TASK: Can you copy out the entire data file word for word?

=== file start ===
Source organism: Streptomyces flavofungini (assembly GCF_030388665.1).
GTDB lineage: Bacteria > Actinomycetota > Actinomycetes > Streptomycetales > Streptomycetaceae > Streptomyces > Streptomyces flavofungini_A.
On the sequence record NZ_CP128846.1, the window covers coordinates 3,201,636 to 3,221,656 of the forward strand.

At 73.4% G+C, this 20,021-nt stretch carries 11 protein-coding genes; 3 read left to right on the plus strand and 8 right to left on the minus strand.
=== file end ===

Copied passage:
Source organism: Streptomyces flavofungini (assembly GCF_030388665.1).
GTDB lineage: Bacteria > Actinomycetota > Actinomycetes > Streptomycetales > Streptomycetaceae > Streptomyces > Streptomyces flavofungini_A.
On the sequence record NZ_CP128846.1, the window covers coordinates 3,201,636 to 3,221,656 of the forward strand.

At 73.4% G+C, this 20,021-nt stretch carries 11 protein-coding genes; 3 read left to right on the plus strand and 8 right to left on the minus strand.